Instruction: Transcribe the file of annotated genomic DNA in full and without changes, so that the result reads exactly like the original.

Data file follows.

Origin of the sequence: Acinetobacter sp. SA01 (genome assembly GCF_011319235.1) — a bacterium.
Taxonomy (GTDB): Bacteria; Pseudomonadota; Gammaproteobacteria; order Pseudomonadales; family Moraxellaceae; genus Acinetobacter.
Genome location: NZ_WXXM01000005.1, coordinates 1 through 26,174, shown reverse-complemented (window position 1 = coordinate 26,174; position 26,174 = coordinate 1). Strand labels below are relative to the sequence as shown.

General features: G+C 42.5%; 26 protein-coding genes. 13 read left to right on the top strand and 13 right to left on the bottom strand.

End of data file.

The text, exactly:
Origin of the sequence: Acinetobacter sp. SA01 (genome assembly GCF_011319235.1) — a bacterium.
Taxonomy (GTDB): Bacteria; Pseudomonadota; Gammaproteobacteria; order Pseudomonadales; family Moraxellaceae; genus Acinetobacter.
Genome location: NZ_WXXM01000005.1, coordinates 1 through 26,174, shown reverse-complemented (window position 1 = coordinate 26,174; position 26,174 = coordinate 1). Strand labels below are relative to the sequence as shown.

General features: G+C 42.5%; 26 protein-coding genes. 13 read left to right on the top strand and 13 right to left on the bottom strand.